Yes, I DO hate software

Author's note: In yet another installment of "From the Archives", here is a little entry that I wrote up back in September of 2007, but never bothered to publish. It's a little dated, but sadly it still has the ring of truth to it. Of course, there has been some improvement. A lot of hardware doesn't come with a CD anymore - they just give you a pamphlet with a link to the crappy software instead. But anyway, I thought this entry was based on an interesting quote, so here it is.

On an episode of Hanselminutes a month ago, Scott and Carl spoke with Jeff Atwood of Coding Horror fame about the "ultimate developer rig" he built for Scott. During the course of discussion, Jeff uttered what is, undoubtedly, the best quote about software developers that I've ever heard.

Nobody hates software more than software developers.

Not only does it sum up the feeling of true software geeks everywhere, but it also offers a sad commentary on the state of the computer hardware business.

This quote was uttered in the context of a discussion about "mouse software," i.e. those useless CDs full of crap-ware that get thrown in the package with even fairly standard mice. They typically include drivers, a control panel applet, some kind of tool that runs in the system tray, and probably a few other things.

As Jeff and Carl rightly pointed out, the reason they, myself, and many other programmers hate such software is that it is, quite simply, useless. Nobody needs to install the software that comes with a standard wheel mouse because their operating system (no matter what it is) already supports it. In fact, Carl went so far as to say (half-kidding, I hope) that if he caught any of his employees installing "mouse software," they'd be fired on the spot. Any half-competent programmer or IT person should know better.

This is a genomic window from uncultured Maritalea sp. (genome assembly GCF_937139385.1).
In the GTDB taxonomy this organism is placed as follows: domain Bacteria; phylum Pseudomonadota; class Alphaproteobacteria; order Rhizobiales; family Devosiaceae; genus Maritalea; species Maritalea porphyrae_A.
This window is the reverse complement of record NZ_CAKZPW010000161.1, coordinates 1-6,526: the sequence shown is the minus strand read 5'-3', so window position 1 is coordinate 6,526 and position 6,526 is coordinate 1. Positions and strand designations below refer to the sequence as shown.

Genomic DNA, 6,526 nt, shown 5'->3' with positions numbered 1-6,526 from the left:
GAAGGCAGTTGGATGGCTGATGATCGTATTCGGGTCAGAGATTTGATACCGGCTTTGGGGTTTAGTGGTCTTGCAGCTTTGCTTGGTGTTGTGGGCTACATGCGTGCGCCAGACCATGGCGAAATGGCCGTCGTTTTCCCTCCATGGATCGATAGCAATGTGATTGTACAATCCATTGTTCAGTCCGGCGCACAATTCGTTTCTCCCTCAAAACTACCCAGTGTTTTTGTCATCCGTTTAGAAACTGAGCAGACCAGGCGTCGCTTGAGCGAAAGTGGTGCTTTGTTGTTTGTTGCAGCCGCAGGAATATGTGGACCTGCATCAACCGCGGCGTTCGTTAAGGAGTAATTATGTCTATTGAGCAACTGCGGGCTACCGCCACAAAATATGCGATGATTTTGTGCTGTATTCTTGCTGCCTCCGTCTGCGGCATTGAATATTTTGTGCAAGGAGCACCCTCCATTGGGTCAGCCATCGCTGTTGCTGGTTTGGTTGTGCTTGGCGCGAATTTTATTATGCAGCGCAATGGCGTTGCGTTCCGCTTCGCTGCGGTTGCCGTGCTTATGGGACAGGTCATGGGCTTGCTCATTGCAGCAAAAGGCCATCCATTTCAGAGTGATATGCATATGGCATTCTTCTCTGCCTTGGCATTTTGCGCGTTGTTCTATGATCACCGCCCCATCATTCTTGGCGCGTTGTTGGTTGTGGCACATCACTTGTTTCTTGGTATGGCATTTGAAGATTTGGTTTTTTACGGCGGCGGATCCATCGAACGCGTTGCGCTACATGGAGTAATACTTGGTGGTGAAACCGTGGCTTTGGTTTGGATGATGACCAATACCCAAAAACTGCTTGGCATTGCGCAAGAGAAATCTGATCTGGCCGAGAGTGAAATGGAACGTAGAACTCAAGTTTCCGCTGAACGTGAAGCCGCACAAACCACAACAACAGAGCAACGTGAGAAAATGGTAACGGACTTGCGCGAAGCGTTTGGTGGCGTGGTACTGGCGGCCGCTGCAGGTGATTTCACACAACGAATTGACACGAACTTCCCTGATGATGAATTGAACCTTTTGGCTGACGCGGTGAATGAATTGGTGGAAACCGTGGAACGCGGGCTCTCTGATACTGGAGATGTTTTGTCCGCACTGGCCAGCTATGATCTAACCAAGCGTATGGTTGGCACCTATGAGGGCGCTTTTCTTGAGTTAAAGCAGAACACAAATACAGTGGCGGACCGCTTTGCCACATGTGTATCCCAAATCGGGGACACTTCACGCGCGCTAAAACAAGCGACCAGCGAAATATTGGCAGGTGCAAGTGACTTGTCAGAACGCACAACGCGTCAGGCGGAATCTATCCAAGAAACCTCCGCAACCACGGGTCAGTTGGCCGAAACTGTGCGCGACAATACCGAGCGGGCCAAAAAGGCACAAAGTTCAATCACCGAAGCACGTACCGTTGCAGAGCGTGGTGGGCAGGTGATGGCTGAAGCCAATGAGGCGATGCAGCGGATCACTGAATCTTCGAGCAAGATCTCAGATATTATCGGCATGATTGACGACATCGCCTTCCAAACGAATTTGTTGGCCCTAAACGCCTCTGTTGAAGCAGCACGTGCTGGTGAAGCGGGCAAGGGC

Sadly, this phenomenon isn't just limited to mice. USB media devices seem to be the worst offenders. Cameras and MP3 players in particular always seem to come with some kind of software that's supposed to help you move files onto or off of the device. Of course, as it's always third-rate crap-ware, as the vendor makes their money on the hardware and just throws in the software as an after-thought. But the worst part is that there's no reason you should even need it, because any decent MP3 player or camera really ought to "just work" as a USB mass storage device (with the notable exception being the iPod, which is decent, if overrated).

So really, it's not that software developers hate software, it's that we hate crappy, unnecessary software. That's probably because we know what we need and can easily judge the value of a program. We can tell when all a program does is the digital equivalent of busy-work. Being handed a CD of code that doesn't do anything useful feels like being condescended to. That angers us.

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